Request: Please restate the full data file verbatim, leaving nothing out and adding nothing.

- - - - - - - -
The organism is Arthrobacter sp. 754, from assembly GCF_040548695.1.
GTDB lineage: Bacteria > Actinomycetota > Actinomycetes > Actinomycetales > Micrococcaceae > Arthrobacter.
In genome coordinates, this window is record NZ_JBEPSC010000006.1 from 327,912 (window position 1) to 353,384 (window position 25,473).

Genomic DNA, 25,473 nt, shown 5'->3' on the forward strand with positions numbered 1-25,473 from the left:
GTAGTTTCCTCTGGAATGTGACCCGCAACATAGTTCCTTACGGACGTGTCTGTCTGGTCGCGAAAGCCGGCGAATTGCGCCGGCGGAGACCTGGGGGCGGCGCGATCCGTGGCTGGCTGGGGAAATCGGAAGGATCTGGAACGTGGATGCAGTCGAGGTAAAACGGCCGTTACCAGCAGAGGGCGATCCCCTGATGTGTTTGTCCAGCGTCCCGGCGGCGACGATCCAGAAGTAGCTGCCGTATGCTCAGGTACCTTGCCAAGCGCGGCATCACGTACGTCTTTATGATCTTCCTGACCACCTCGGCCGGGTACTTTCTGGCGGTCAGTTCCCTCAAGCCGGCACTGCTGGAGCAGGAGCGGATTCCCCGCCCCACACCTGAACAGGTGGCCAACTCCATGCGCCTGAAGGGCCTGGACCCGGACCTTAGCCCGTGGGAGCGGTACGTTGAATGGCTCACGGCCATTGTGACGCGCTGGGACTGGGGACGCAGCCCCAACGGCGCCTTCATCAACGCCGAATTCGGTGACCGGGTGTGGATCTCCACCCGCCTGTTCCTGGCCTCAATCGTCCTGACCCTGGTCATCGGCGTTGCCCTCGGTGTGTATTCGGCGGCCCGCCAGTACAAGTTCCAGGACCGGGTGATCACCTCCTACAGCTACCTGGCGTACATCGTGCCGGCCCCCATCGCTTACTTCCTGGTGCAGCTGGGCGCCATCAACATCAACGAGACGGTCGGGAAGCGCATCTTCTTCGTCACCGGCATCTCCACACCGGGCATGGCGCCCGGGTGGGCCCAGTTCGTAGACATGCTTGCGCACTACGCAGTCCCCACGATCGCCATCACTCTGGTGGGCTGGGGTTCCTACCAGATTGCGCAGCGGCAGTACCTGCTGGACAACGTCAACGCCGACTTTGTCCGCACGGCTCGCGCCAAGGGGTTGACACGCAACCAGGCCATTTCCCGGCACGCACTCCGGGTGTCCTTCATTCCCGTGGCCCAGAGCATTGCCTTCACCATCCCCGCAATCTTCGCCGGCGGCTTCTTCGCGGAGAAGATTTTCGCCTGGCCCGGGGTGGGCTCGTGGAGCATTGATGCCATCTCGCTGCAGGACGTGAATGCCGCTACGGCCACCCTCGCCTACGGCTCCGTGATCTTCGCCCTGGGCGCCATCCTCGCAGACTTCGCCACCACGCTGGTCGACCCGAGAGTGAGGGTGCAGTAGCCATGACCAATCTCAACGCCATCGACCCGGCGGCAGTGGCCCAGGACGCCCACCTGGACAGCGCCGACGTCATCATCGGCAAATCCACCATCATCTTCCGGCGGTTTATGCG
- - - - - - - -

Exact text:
The organism is Arthrobacter sp. 754, from assembly GCF_040548695.1.
GTDB lineage: Bacteria > Actinomycetota > Actinomycetes > Actinomycetales > Micrococcaceae > Arthrobacter.
In genome coordinates, this window is record NZ_JBEPSC010000006.1 from 327,912 (window position 1) to 353,384 (window position 25,473).

Genomic DNA, 25,473 nt, shown 5'->3' on the forward strand with positions numbered 1-25,473 from the left:
GTAGTTTCCTCTGGAATGTGACCCGCAACATAGTTCCTTACGGACGTGTCTGTCTGGTCGCGAAAGCCGGCGAATTGCGCCGGCGGAGACCTGGGGGCGGCGCGATCCGTGGCTGGCTGGGGAAATCGGAAGGATCTGGAACGTGGATGCAGTCGAGGTAAAACGGCCGTTACCAGCAGAGGGCGATCCCCTGATGTGTTTGTCCAGCGTCCCGGCGGCGACGATCCAGAAGTAGCTGCCGTATGCTCAGGTACCTTGCCAAGCGCGGCATCACGTACGTCTTTATGATCTTCCTGACCACCTCGGCCGGGTACTTTCTGGCGGTCAGTTCCCTCAAGCCGGCACTGCTGGAGCAGGAGCGGATTCCCCGCCCCACACCTGAACAGGTGGCCAACTCCATGCGCCTGAAGGGCCTGGACCCGGACCTTAGCCCGTGGGAGCGGTACGTTGAATGGCTCACGGCCATTGTGACGCGCTGGGACTGGGGACGCAGCCCCAACGGCGCCTTCATCAACGCCGAATTCGGTGACCGGGTGTGGATCTCCACCCGCCTGTTCCTGGCCTCAATCGTCCTGACCCTGGTCATCGGCGTTGCCCTCGGTGTGTATTCGGCGGCCCGCCAGTACAAGTTCCAGGACCGGGTGATCACCTCCTACAGCTACCTGGCGTACATCGTGCCGGCCCCCATCGCTTACTTCCTGGTGCAGCTGGGCGCCATCAACATCAACGAGACGGTCGGGAAGCGCATCTTCTTCGTCACCGGCATCTCCACACCGGGCATGGCGCCCGGGTGGGCCCAGTTCGTAGACATGCTTGCGCACTACGCAGTCCCCACGATCGCCATCACTCTGGTGGGCTGGGGTTCCTACCAGATTGCGCAGCGGCAGTACCTGCTGGACAACGTCAACGCCGACTTTGTCCGCACGGCTCGCGCCAAGGGGTTGACACGCAACCAGGCCATTTCCCGGCACGCACTCCGGGTGTCCTTCATTCCCGTGGCCCAGAGCATTGCCTTCACCATCCCCGCAATCTTCGCCGGCGGCTTCTTCGCGGAGAAGATTTTCGCCTGGCCCGGGGTGGGCTCGTGGAGCATTGATGCCATCTCGCTGCAGGACGTGAATGCCGCTACGGCCACCCTCGCCTACGGCTCCGTGATCTTCGCCCTGGGCGCCATCCTCGCAGACTTCGCCACCACGCTGGTCGACCCGAGAGTGAGGGTGCAGTAGCCATGACCAATCTCAACGCCATCGACCCGGCGGCAGTGGCCCAGGACGCCCACCTGGACAGCGCCGACGTCATCATCGGCAAATCCACCATCATCTTCCGGCGGTTTATGCG